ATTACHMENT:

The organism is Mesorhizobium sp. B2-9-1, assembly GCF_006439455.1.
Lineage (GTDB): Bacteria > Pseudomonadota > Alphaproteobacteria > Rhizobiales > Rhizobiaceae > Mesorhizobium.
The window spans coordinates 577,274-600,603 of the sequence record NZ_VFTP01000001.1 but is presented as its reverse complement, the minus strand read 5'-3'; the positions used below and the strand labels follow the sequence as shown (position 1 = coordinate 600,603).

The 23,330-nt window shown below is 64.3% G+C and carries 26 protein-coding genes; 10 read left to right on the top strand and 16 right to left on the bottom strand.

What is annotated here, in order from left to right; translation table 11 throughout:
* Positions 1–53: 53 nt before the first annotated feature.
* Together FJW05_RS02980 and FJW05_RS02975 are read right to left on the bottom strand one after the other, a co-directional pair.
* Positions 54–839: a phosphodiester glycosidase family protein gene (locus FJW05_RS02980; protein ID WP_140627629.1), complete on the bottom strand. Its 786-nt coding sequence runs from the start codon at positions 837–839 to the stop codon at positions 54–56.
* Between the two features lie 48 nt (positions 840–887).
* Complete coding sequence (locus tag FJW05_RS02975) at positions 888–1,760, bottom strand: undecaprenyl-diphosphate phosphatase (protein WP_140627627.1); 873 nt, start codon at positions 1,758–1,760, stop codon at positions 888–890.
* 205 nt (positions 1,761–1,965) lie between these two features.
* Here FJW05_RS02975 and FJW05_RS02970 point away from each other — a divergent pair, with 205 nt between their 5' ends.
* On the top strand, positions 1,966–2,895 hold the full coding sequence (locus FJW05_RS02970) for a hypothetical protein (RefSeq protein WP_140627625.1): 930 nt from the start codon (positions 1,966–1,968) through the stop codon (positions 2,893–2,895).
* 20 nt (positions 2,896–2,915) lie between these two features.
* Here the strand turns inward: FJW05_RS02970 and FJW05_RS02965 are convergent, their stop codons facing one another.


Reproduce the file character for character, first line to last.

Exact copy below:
The organism is Mesorhizobium sp. B2-9-1, assembly GCF_006439455.1.
Lineage (GTDB): Bacteria > Pseudomonadota > Alphaproteobacteria > Rhizobiales > Rhizobiaceae > Mesorhizobium.
The window spans coordinates 577,274-600,603 of the sequence record NZ_VFTP01000001.1 but is presented as its reverse complement, the minus strand read 5'-3'; the positions used below and the strand labels follow the sequence as shown (position 1 = coordinate 600,603).

The 23,330-nt window shown below is 64.3% G+C and carries 26 protein-coding genes; 10 read left to right on the top strand and 16 right to left on the bottom strand.

What is annotated here, in order from left to right; translation table 11 throughout:
* Positions 1–53: 53 nt before the first annotated feature.
* Together FJW05_RS02980 and FJW05_RS02975 are read right to left on the bottom strand one after the other, a co-directional pair.
* Positions 54–839: a phosphodiester glycosidase family protein gene (locus FJW05_RS02980; protein ID WP_140627629.1), complete on the bottom strand. Its 786-nt coding sequence runs from the start codon at positions 837–839 to the stop codon at positions 54–56.
* Between the two features lie 48 nt (positions 840–887).
* Complete coding sequence (locus tag FJW05_RS02975) at positions 888–1,760, bottom strand: undecaprenyl-diphosphate phosphatase (protein WP_140627627.1); 873 nt, start codon at positions 1,758–1,760, stop codon at positions 888–890.
* 205 nt (positions 1,761–1,965) lie between these two features.
* Here FJW05_RS02975 and FJW05_RS02970 point away from each other — a divergent pair, with 205 nt between their 5' ends.
* On the top strand, positions 1,966–2,895 hold the full coding sequence (locus FJW05_RS02970) for a hypothetical protein (RefSeq protein WP_140627625.1): 930 nt from the start codon (positions 1,966–1,968) through the stop codon (positions 2,893–2,895).
* 20 nt (positions 2,896–2,915) lie between these two features.
* Here the strand turns inward: FJW05_RS02970 and FJW05_RS02965 are convergent, their stop codons facing one another.